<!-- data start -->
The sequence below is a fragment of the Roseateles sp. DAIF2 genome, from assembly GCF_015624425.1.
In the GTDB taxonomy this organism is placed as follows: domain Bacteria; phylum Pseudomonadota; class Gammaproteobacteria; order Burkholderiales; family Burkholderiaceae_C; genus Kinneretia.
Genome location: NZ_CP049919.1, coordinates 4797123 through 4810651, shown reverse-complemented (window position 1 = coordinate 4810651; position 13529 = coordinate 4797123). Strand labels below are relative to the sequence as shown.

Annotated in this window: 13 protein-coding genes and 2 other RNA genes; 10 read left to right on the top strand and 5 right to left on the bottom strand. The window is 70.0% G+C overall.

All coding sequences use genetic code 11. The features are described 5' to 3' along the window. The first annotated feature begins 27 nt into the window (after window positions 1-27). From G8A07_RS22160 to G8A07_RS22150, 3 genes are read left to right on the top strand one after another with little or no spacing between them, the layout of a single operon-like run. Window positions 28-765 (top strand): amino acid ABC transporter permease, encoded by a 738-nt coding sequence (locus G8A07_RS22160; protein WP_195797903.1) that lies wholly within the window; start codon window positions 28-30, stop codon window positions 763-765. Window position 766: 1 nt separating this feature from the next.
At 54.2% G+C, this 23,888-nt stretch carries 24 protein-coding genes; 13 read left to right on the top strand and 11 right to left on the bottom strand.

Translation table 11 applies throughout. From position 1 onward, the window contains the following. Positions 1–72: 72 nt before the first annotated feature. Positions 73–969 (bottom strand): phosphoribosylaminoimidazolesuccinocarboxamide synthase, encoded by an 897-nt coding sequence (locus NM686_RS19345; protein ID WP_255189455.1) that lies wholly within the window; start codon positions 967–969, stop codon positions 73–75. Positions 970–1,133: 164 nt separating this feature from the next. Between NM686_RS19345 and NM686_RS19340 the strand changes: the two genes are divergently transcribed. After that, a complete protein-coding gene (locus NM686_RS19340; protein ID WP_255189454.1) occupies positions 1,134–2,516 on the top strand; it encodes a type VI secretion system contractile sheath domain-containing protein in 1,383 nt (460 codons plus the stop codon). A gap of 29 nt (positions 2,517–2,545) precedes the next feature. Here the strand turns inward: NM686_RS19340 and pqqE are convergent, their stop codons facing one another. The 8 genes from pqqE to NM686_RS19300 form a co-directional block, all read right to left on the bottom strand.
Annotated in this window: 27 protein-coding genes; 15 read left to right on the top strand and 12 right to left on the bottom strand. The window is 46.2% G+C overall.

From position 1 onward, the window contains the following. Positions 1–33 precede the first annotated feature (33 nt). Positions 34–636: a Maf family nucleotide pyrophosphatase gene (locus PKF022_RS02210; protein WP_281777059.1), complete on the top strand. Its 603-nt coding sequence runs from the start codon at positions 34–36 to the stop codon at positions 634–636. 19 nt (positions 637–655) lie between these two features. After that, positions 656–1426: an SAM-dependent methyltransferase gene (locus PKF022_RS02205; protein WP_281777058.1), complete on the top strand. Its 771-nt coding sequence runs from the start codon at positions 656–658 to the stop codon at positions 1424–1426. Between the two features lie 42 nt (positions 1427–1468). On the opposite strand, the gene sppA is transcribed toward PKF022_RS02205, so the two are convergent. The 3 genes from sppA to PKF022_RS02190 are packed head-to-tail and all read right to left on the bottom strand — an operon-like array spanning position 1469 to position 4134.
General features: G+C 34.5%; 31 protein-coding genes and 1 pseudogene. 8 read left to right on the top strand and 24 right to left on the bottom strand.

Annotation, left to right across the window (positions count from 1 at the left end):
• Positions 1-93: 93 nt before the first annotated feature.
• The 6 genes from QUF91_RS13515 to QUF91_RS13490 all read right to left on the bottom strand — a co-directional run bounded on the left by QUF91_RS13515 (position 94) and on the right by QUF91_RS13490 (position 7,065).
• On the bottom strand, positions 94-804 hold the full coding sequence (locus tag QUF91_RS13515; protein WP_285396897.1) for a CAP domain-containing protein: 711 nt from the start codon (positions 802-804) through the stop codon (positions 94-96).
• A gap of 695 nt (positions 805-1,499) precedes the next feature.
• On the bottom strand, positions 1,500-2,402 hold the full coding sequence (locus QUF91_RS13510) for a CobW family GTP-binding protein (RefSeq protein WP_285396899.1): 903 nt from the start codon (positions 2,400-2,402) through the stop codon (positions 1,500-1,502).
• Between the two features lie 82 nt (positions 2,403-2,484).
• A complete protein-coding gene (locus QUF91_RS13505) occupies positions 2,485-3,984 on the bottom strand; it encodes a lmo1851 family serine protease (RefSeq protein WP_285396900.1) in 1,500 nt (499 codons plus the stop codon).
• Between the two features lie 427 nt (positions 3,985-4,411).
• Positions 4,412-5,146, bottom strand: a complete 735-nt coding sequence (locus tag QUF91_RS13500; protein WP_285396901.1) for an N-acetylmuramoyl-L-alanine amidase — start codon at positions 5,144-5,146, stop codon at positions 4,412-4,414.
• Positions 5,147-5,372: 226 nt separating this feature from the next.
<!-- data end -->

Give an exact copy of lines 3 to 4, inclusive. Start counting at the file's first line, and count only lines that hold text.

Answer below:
Genome location: NZ_CP049919.1, coordinates 4797123 through 4810651, shown reverse-complemented (window position 1 = coordinate 4810651; position 13529 = coordinate 4797123). Strand labels below are relative to the sequence as shown.

Annotated in this window: 13 protein-coding genes and 2 other RNA genes; 10 read left to right on the top strand and 5 right to left on the bottom strand. The window is 70.0% G+C overall.